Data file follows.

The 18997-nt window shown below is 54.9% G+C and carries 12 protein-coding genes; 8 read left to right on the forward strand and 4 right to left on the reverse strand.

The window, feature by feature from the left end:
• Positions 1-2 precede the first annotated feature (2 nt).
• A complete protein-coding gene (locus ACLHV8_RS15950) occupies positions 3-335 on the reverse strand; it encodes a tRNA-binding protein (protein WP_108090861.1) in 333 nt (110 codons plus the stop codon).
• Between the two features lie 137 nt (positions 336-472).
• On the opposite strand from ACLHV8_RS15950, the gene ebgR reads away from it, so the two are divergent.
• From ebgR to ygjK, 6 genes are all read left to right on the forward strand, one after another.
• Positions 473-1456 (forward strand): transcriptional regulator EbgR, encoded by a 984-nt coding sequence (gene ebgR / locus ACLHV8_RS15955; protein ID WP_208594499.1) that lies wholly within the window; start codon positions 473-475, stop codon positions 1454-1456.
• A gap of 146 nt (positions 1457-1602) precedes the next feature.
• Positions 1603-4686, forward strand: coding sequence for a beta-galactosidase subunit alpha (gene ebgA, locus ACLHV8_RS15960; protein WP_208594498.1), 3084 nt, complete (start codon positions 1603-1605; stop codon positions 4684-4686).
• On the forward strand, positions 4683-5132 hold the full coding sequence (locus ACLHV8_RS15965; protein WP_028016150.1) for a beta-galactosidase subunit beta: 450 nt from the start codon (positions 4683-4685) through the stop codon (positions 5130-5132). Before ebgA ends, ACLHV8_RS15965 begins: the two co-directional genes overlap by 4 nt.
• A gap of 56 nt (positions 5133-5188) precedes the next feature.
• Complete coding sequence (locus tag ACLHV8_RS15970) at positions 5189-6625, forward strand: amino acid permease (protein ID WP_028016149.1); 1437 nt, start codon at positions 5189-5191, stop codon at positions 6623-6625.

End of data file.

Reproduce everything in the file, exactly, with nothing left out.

The 18997-nt window shown below is 54.9% G+C and carries 12 protein-coding genes; 8 read left to right on the forward strand and 4 right to left on the reverse strand.

The window, feature by feature from the left end:
• Positions 1-2 precede the first annotated feature (2 nt).
• A complete protein-coding gene (locus ACLHV8_RS15950) occupies positions 3-335 on the reverse strand; it encodes a tRNA-binding protein (protein WP_108090861.1) in 333 nt (110 codons plus the stop codon).
• Between the two features lie 137 nt (positions 336-472).
• On the opposite strand from ACLHV8_RS15950, the gene ebgR reads away from it, so the two are divergent.
• From ebgR to ygjK, 6 genes are all read left to right on the forward strand, one after another.
• Positions 473-1456 (forward strand): transcriptional regulator EbgR, encoded by a 984-nt coding sequence (gene ebgR / locus ACLHV8_RS15955; protein ID WP_208594499.1) that lies wholly within the window; start codon positions 473-475, stop codon positions 1454-1456.
• A gap of 146 nt (positions 1457-1602) precedes the next feature.
• Positions 1603-4686, forward strand: coding sequence for a beta-galactosidase subunit alpha (gene ebgA, locus ACLHV8_RS15960; protein WP_208594498.1), 3084 nt, complete (start codon positions 1603-1605; stop codon positions 4684-4686).
• On the forward strand, positions 4683-5132 hold the full coding sequence (locus ACLHV8_RS15965; protein WP_028016150.1) for a beta-galactosidase subunit beta: 450 nt from the start codon (positions 4683-4685) through the stop codon (positions 5130-5132). Before ebgA ends, ACLHV8_RS15965 begins: the two co-directional genes overlap by 4 nt.
• A gap of 56 nt (positions 5133-5188) precedes the next feature.
• Complete coding sequence (locus tag ACLHV8_RS15970) at positions 5189-6625, forward strand: amino acid permease (protein ID WP_028016149.1); 1437 nt, start codon at positions 5189-5191, stop codon at positions 6623-6625.